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Mercedes Sets Up Cloud Firewall to Halt Car-Data Hacking

Bloomberg -- Mercedes-Benz, the world’s third-biggest maker of luxury vehicles, is using a cloud-computing setup to protect data as cars’ mobile links and software expand and the industry prepares for driverless travel.

Elements of the technology will include enabling people in a vehicle to control how much of their data is available to the outside world while they’re on the road, Christine Hohmann-Dennhardt, head of legal affairs at Mercedes parent Daimler AG (DAI), said today at a conference. Drivers will also have the option of erasing information automatically once they’ve left the auto.  (go to article)

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Too much carbon, too little time

The Baltimore Sun -- If increasingly extreme weather events around the world weren't alarming enough, the latest monitoring by the World Meteorological Organization shows last year was the worst ever for rising levels of carbon dioxide in the atmosphere. Their report released Tuesday demonstrates why efforts to curb climate change deserve to be a top priority for U.S. foreign policy. The WMO tracks not just the greenhouse gases emitted by power plants, motor vehicles, factories and other major contributors but what the net effect is on the atmosphere since a certain amount of carbon dioxide is naturally absorbed by plants and oceans. But Mother Nature clearly can't keep up with what man produces as the overall carbon levels reached a record high in 2013.Specifically, the WMO reports that CO2 was measured at 39  (go to article)

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5 reasons why Oregon, Washington gas prices are about to plummet toward $3 again

OregonLive -- After months of having to budget around the most expensive gas in the lower 48 states, Oregon and Washington drivers are about to see pump prices take a nosedive, according to economic forecasters.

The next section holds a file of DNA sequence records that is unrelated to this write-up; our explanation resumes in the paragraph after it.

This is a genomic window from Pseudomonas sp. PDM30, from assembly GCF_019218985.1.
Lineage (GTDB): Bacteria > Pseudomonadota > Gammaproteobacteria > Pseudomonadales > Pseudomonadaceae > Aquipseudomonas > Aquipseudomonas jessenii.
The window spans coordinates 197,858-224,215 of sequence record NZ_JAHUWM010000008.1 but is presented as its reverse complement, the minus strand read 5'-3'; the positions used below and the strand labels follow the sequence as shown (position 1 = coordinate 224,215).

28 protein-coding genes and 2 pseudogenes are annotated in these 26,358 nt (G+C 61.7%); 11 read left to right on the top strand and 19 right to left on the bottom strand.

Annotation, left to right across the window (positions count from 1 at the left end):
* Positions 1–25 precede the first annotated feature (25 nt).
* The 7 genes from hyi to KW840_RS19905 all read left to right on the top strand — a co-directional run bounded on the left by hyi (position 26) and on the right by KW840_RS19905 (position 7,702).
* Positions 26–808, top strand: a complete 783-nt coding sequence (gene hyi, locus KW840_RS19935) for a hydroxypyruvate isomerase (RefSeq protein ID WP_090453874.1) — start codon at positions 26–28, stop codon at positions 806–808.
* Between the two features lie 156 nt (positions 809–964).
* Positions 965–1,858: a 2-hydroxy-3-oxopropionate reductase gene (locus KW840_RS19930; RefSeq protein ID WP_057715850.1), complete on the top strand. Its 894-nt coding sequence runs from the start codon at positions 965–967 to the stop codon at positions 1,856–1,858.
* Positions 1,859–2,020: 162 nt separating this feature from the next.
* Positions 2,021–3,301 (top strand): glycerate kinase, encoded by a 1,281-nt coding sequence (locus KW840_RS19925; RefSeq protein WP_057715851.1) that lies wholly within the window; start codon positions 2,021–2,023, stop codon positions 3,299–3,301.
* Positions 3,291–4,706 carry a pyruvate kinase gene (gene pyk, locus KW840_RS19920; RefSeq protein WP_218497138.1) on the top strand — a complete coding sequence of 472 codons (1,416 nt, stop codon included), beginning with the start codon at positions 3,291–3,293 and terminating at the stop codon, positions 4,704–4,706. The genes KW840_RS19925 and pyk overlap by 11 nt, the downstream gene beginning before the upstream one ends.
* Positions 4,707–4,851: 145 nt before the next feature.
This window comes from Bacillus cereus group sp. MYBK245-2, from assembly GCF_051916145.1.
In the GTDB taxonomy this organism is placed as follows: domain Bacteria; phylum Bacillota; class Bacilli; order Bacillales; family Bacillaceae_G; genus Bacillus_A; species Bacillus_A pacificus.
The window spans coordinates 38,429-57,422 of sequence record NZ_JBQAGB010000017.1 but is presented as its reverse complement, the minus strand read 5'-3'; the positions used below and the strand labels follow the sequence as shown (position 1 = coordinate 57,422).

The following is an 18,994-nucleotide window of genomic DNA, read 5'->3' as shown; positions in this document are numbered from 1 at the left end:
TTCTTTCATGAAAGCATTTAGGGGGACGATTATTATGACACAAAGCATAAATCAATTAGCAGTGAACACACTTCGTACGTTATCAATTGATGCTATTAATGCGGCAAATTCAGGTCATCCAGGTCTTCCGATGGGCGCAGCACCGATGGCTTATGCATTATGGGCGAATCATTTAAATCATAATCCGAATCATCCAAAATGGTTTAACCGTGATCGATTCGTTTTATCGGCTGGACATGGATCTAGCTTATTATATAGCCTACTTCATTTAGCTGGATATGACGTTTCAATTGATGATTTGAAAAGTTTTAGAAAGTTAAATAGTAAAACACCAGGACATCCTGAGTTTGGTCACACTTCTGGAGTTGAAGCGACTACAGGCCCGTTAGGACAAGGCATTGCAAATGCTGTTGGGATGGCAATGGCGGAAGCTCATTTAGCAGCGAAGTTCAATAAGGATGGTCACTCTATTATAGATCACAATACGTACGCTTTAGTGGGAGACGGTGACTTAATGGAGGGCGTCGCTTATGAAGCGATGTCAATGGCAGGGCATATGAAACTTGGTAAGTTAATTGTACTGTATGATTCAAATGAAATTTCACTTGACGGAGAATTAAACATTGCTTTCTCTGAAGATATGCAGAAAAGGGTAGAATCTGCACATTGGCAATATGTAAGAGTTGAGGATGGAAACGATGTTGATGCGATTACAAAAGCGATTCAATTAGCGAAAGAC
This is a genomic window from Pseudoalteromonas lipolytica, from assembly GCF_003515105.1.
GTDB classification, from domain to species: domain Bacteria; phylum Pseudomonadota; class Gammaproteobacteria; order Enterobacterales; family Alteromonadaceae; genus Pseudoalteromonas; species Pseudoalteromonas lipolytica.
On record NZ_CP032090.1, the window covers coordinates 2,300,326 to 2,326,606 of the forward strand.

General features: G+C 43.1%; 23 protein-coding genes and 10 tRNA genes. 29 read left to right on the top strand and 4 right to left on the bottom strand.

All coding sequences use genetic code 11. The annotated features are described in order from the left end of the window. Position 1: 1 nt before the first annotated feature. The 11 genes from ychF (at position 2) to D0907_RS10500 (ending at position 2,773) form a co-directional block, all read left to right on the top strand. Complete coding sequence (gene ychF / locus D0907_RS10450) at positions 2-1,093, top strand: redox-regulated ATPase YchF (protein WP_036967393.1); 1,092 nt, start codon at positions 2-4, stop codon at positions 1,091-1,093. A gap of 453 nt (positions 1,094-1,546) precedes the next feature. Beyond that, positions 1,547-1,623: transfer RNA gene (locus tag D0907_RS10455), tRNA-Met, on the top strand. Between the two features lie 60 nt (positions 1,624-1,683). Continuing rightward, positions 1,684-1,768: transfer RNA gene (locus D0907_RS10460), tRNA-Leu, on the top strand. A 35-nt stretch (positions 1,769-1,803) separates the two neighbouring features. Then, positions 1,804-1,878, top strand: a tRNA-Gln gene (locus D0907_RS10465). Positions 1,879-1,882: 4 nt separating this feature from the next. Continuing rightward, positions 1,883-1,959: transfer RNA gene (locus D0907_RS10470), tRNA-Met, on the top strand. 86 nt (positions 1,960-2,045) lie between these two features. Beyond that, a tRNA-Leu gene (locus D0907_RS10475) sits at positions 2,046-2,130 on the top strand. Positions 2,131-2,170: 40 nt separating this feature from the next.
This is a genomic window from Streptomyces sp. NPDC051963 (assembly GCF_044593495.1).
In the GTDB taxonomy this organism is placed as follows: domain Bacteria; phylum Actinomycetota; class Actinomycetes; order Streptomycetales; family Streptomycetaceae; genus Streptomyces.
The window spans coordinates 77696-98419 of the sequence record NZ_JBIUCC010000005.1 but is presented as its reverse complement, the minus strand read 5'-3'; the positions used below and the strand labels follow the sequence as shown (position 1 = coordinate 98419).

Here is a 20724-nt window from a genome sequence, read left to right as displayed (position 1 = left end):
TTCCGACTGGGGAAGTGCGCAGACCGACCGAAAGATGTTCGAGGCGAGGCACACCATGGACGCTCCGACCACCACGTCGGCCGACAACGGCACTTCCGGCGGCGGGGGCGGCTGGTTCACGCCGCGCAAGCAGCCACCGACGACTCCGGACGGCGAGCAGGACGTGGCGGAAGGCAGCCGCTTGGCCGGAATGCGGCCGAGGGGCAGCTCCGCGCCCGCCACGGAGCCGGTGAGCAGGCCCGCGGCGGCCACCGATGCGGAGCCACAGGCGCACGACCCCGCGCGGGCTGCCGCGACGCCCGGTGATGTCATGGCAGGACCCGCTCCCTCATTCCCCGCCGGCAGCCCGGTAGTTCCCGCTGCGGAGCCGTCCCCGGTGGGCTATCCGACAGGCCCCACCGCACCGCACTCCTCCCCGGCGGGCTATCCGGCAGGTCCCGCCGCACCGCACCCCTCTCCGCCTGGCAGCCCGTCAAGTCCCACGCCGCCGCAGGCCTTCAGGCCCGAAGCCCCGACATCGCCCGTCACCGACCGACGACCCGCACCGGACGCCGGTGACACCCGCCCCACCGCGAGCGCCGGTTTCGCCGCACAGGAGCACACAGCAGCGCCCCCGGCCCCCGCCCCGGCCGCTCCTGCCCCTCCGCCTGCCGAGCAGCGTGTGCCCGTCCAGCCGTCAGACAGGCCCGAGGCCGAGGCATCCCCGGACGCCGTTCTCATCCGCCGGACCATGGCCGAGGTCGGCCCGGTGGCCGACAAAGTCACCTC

In fact, on Friday, Tom Kloza, an analyst with the price-tracking site , sent out this tweet:Gusbuddy predicts gas will slide to $3 a gallon in 30 states over the next couple of months.

However, Oregon and Washington, which currently have the nation's third and fourth most expensive regular unleaded gasoline at $3.84 and $3.85, respectively, the average price will likely bottom out at about $3.15 and $3.25 a gallon, Kloza said.

"Fall is appropriately named for fuel prices," Kloza said in an interview with The Oregonian.

Yes, gas prices typically drop in October as the summer driving seaso  (go to article)

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First E85 ethanol gas station opens in Baltimore

The Baltimore Sun -- The first gas station in Baltimore to offer a type of ethanol gas called E85 opened recently on Frederick Avenue, the result of a partnership designed to help drivers who have flex-fuel vehicles. The station, A1 Auto Repair, at 3041 Frederick Avenue is offering the blend of 85 percent ethanol and 15 percent gasoline that can be used in some 11 million vehicles in the nation. The fuel is designed to be better for the environment by reducing greenhouse emissions. Three Brothers/A1 Auto Repair and Protec Fuel, based in Boca Raton, Fla., worked together to offer the fuel at the station.  (go to article)